zsidó’ [The Venetian Jew] Apart from paraphrasing Hamlet, the Hungarian theatre critic Tamás Koltai posed these questions quite straightforwardly in his review of the performance of The Merchant of Venice in 1986. His questions referred to
Staging The Merchant of Venice at the Hungarian National Theatre in 1940 and 1986
Julia Pascal’s The Yiddish Queen Lear
Shakespeare’, 1 Lear constitutes a viable source for Pascal’s adaptation, which also deals with the theme of disillusionment by portraying a group of Yiddish theatre actors that witness the loss of interest in the Yiddish theatre specifically in New York
A Piece in a Peacebuilding Mosaic
young people strung across the Omarska community theatre space. Lengthy applause. Forty young people storm the stage and bow. This was the end of a four-month-long theatre project entitled Shakespeare's Comedies – A Midsummer Night's Dream (2013), run
Gustavo H. Dalaqua
what Boal offers is precisely a theory and a practical scheme that attempt first and foremost to combine representation and democracy. 1 This article retrieves the practice of the Chamber in the Square (CIS) proposed by Boal in Legislative Theatre
Continuation or Reinvention?
Eighty-five years ago, in 1933, Dr Walter Stang, a theatre critic and member of the National Socialist German Workers Party, claimed that ‘National socialism … would ensure the development of completely new forms in the German Theatre’. 1
Cabarets from a Concentration Camp
been accessible to scholars for decades, but most of the prisoners’ works for the theatre were thought lost. From 2004 to 2008, however, during my interviews with survivors who were involved in the cultural life of the ghetto, several previously unknown
Pascale Goetschel, Renouveau et décentralisation du théâtre 1945-1981 (Paris: Presses Universitaires de France [avec le concours du Comité d’histoire du ministère de la Culture et des Institutions culturelles], 2004).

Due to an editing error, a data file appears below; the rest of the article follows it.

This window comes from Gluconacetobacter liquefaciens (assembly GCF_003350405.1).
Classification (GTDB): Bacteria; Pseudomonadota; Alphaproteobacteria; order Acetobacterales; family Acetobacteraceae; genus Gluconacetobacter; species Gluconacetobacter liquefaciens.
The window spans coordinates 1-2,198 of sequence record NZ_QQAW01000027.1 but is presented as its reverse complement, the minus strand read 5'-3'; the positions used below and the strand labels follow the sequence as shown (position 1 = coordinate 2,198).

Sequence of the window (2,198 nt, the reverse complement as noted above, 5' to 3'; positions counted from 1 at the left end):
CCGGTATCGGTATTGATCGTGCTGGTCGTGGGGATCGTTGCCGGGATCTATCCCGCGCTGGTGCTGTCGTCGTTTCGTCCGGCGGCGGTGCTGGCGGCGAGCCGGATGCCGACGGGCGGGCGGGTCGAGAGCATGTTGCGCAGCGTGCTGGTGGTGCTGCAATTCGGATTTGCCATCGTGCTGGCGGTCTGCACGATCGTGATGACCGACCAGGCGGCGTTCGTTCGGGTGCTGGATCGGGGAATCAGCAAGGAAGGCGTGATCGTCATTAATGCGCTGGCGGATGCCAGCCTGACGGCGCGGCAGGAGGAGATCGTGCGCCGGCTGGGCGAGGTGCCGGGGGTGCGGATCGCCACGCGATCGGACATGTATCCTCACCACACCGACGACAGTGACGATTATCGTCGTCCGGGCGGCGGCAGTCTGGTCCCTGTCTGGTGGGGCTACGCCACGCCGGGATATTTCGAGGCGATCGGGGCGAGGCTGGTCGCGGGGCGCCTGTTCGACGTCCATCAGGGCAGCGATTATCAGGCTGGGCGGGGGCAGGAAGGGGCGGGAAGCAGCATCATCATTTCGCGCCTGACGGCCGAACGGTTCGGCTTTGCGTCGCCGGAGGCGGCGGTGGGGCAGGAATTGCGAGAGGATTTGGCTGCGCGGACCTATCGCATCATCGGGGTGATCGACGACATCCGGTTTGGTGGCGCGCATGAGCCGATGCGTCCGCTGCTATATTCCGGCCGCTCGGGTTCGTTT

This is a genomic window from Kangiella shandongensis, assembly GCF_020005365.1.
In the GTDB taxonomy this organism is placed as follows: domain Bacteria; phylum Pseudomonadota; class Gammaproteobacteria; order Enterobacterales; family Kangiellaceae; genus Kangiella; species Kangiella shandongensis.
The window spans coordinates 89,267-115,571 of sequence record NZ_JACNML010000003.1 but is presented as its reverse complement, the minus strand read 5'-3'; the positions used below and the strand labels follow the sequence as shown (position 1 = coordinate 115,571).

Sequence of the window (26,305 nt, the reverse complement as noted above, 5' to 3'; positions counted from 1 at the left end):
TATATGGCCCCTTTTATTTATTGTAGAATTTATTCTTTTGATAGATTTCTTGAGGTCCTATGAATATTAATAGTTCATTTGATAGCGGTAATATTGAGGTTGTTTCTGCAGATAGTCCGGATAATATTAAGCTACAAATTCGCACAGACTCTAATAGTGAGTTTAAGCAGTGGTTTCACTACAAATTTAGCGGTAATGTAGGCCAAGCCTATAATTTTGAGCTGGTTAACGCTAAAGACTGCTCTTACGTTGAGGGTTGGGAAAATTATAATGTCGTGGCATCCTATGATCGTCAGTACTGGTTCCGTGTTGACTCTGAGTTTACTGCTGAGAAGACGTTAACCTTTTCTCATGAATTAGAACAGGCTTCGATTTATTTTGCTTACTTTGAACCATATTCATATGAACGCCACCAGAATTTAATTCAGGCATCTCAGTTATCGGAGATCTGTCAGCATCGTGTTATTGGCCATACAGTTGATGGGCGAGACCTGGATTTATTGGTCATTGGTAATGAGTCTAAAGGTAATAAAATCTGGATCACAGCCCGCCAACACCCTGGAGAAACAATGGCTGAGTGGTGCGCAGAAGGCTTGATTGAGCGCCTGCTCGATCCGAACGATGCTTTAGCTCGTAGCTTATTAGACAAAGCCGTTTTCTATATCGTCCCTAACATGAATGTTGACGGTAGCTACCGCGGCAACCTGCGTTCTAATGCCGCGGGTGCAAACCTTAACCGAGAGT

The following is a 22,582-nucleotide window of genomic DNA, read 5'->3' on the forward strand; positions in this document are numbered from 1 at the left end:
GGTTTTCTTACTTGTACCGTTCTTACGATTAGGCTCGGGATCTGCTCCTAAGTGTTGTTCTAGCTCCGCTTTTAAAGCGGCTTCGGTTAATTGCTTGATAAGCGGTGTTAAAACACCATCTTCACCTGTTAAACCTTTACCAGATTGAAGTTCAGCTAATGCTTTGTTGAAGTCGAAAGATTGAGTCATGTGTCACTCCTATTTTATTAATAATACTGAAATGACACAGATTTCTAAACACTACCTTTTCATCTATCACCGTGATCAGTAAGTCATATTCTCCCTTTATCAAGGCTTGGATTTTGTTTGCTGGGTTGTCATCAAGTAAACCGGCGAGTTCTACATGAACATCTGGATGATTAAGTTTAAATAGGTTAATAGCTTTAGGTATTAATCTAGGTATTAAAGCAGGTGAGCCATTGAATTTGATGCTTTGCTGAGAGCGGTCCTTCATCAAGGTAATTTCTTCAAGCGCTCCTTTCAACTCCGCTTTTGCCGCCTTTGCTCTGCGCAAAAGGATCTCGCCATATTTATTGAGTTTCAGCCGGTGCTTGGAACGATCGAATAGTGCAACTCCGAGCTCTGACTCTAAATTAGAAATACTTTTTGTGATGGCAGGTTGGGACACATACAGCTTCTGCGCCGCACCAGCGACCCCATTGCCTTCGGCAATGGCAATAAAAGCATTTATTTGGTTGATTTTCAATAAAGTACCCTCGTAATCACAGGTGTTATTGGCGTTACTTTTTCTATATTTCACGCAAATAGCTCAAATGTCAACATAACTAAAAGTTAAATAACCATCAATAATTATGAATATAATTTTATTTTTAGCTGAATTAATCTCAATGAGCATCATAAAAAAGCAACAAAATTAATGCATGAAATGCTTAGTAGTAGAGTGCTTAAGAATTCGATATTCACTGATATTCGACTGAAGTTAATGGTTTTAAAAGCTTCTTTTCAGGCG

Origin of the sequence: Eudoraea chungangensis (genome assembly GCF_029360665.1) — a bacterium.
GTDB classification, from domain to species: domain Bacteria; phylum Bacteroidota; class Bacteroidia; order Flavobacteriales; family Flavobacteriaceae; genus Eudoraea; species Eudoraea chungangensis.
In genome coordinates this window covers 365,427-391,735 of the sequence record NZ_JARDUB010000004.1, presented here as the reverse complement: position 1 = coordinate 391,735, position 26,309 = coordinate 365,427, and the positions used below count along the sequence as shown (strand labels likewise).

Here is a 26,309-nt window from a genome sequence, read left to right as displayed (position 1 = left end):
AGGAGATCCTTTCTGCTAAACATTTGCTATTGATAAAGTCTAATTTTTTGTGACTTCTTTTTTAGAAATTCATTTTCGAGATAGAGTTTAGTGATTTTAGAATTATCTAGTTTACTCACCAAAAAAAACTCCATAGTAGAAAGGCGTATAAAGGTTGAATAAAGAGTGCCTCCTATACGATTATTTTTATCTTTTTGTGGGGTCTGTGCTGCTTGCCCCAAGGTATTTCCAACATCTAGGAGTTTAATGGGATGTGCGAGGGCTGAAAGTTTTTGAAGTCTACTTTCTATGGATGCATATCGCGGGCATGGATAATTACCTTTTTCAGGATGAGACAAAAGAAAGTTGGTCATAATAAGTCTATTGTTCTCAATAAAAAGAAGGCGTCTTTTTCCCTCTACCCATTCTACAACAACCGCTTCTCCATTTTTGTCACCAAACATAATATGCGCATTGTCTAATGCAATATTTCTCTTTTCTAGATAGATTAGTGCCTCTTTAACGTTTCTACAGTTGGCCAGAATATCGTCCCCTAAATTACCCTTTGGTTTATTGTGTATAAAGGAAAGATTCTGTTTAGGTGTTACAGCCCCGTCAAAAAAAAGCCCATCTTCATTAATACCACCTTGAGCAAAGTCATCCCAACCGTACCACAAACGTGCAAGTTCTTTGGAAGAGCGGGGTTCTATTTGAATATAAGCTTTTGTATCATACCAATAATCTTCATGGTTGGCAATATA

The Autobiography of Polish Actress Irena Solska (1875–1958)
This article considers the autobiography of the famous Polish actress Irena Solska (1875-1958) as a response to the masculinisation of creativity in twentieth-century theatre, which was a result of the affirmation of the director-centred model. In her autobiography, Solska constructs the image of her creativity with the help of characteristics traditionally marked as 'feminine'. Taking into consideration the theatrical context of the 1930s to the 1950s, the period in which she wrote her text, I regard such a construction as subversive. Solska refused to conform to the new aesthetic norms of the period, which insisted on the dissociation of women's creativity from their embodiment and sexuality. She expressed nostalgia for the full creative status women artists enjoyed under the actor-centred paradigm, but which was lost as a result of the introduction of the director-centred model. Solska questioned the pejorative connotation of the actor-centred theatre as 'feminised' and, by purely literary means, reaffirmed such characteristics as embodiment, impulsiveness and disruptiveness.
The Shakespeare Memorial Theatre in Stratford-upon-Avon opened on 23 April 1879 with a performance of Much Ado About Nothing; sixty-five year old Helen Faucit, long semi-retired from the stage, played the role of Beatrice. This essay explores the cultural politics informing the event from the perspective of Faucit's involvement, exploring her significance to the performance and the performance's significance to her through a series of textual lenses - including theatre reviews, Faucit's personal correspondence, her critical work On Some of Shakespeare's Female Characters and Sir Theodore Martin's posthumous biography of his wife. From a public perspective, Faucit endowed the supposedly provincial town of Stratford, its festival and its new theatrical institution with national stature; from the actress's private perspective, the event was both a professional engagement and a community celebration among old and new friends, bringing together the different facets of her long personal engagement with Shakespeare.
The autumn of 1998 saw a fiftieth anniversary revival of Sartre’s Les Mains sales at the Théâtre Antoine in Paris, complete with facsimile programme of its premiere, placing emphasis upon the chequered history of this controversial play. The review in Le Monde also privileged an account of the political context of the play’s creation over an assessment of the production’s virtues: ‘Nous regardons la photo un peu passée de ce qui nous avait secoués.’ This reception suggests that Sartre the dramatist is already remembered chiefly as the author of circumstantial and thesis plays whose interest depended largely upon their historical moment. It is noticeable that other pastmasters, more ‘past’ than Sartre – Molière, Racine, Feydeau – attracted greater critical attention in the Parisian rentrée of that year, as did one near-anagrammatic contemporary, Nathalie Sarraute.